You can specify the value in the call opcode but delegatecall only lets you specify the gas.

  • 1
    Perhaps you are referring to the low-level assembly opcodes. In plain Solidity, you can adjust both the gas and the value via the special options <addr>.delegatecall{value, gas}. Commented Sep 7, 2021 at 11:25

1 Answer 1


When you specify a value, you are transferring ETH from the calling contract to the called contract. But delegatecall doesn't actually switch which contract is running, instead it loads the other contract's code and runs it as if it was the calling contract.

For example, if you call Michael Jordan to dunk the basketball, it makes sense to pass him the basketball at the same time (msg.value) so he can dunk it.

However, if you are delegatecall loading Stephen Curry brain into yours so you yourself can make a three point shot from where you stand, then it's you're body that will be making the shot, and it makes no sense to first pass the ball to Stephen Curry.

  • That's a nice analogy but doesn't CALLCODE also do the same thing (loading in code in context of current address)? Yet with CALLCODE you can specify msg.value too Commented Jun 29, 2021 at 20:06
  • @DylanKerler No, CALLCODE is different from DELEGATECALL ethereum.stackexchange.com/questions/3667/….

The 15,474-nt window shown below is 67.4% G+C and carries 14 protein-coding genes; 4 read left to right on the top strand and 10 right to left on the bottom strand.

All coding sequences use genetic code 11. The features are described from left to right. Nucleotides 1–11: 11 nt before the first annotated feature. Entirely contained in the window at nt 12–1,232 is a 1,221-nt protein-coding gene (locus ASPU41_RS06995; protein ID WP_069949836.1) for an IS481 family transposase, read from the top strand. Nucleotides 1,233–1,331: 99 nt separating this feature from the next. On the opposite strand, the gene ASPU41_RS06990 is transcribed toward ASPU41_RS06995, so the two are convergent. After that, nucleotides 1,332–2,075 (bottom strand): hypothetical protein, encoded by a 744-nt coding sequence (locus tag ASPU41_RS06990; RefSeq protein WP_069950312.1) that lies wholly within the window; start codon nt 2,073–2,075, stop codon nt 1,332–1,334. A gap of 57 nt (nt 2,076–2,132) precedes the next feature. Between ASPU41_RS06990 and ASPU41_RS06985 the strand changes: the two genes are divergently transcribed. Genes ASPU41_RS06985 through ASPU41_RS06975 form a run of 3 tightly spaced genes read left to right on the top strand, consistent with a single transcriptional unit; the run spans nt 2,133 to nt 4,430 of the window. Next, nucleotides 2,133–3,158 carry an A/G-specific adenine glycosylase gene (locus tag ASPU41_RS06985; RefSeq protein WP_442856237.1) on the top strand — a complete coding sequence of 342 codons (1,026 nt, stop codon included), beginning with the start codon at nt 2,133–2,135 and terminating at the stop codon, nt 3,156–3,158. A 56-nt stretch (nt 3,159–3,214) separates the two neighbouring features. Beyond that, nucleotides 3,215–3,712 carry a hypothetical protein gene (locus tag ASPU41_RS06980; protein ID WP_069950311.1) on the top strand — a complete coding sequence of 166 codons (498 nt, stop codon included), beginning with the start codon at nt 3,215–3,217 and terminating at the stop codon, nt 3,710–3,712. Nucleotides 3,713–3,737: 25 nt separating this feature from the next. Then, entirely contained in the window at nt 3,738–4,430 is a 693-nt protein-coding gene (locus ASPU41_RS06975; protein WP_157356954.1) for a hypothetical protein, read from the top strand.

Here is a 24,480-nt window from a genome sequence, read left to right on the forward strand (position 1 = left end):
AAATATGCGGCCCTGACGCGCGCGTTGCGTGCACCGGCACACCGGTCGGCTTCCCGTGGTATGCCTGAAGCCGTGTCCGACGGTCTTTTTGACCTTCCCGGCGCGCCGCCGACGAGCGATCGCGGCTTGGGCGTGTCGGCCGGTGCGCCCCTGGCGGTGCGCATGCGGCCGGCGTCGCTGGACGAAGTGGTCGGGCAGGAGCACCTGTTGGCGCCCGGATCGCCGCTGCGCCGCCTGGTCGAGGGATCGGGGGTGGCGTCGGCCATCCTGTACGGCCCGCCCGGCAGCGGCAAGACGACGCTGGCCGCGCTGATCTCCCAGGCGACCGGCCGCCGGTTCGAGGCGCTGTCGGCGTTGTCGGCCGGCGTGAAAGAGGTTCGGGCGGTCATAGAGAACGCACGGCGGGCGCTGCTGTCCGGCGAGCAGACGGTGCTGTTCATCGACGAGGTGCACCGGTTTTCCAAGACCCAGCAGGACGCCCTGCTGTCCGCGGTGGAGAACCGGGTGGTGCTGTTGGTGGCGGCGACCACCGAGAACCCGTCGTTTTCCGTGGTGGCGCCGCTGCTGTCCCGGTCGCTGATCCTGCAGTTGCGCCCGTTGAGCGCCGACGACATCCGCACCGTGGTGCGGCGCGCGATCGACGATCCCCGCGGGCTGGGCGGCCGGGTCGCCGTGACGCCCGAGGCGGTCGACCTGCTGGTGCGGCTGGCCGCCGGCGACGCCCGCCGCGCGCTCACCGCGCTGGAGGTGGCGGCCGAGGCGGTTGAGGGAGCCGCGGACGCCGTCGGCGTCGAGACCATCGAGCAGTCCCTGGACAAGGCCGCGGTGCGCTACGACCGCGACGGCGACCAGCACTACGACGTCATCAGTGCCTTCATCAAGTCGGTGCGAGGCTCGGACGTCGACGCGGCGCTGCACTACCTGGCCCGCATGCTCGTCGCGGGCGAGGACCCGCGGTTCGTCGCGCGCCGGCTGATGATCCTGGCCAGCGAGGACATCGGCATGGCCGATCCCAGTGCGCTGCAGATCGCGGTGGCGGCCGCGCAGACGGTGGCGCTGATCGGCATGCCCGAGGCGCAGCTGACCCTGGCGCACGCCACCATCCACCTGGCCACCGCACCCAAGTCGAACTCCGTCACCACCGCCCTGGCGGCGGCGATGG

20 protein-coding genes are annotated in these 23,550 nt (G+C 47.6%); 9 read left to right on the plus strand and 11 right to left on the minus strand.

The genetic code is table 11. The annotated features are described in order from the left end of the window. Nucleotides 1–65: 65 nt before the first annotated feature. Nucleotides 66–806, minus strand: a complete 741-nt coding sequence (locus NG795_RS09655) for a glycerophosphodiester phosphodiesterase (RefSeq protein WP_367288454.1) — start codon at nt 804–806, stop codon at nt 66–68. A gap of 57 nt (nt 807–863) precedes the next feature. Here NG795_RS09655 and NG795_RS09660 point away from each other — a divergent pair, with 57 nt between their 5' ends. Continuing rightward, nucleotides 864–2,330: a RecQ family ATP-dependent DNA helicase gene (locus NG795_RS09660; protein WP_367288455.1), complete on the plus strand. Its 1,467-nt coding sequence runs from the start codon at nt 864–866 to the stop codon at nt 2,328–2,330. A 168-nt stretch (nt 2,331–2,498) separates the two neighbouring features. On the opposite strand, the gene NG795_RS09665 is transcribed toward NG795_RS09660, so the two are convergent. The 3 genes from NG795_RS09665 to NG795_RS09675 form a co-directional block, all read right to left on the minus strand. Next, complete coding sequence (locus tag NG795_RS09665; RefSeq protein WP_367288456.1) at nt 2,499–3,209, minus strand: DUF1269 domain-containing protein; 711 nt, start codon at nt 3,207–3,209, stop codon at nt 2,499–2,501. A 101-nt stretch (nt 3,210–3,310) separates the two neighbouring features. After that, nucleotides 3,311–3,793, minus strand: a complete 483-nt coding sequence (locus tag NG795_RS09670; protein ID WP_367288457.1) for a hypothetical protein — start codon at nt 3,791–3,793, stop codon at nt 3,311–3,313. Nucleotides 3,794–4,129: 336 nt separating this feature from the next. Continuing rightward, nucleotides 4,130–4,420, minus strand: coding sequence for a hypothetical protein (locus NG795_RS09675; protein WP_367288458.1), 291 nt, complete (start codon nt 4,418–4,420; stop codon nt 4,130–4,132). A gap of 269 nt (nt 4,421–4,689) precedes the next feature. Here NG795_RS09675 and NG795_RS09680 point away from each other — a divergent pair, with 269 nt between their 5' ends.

– Ismael
    Commented Jul 6, 2021 at 3:23
  • @Ismael Of course it's different... It's a different opcode. I mean that CALLCODE does the same thing as DELEGATECALL in that it executes code in the context of the calling contract. So why does CALLCODE have the additional parameter? Commented Jul 8, 2021 at 9:55
  • 3
    @DylanKerler An important difference is that CALLCODE changes msg.sender and DELEGATECALL doesn't. It makes sense to support transfers for CALLCODE since there's a sender and recipient.
    – Ismael
    Commented Jul 8, 2021 at 14:02
  • What a great real-life example! +1
    – Mila A
    Commented Mar 14 at 19:12

Your Answer

By clicking “Post Your Answer”, you agree to our terms of service and acknowledge you have read our privacy policy.

Not the answer you're looking for? Browse other questions tagged or ask your own question.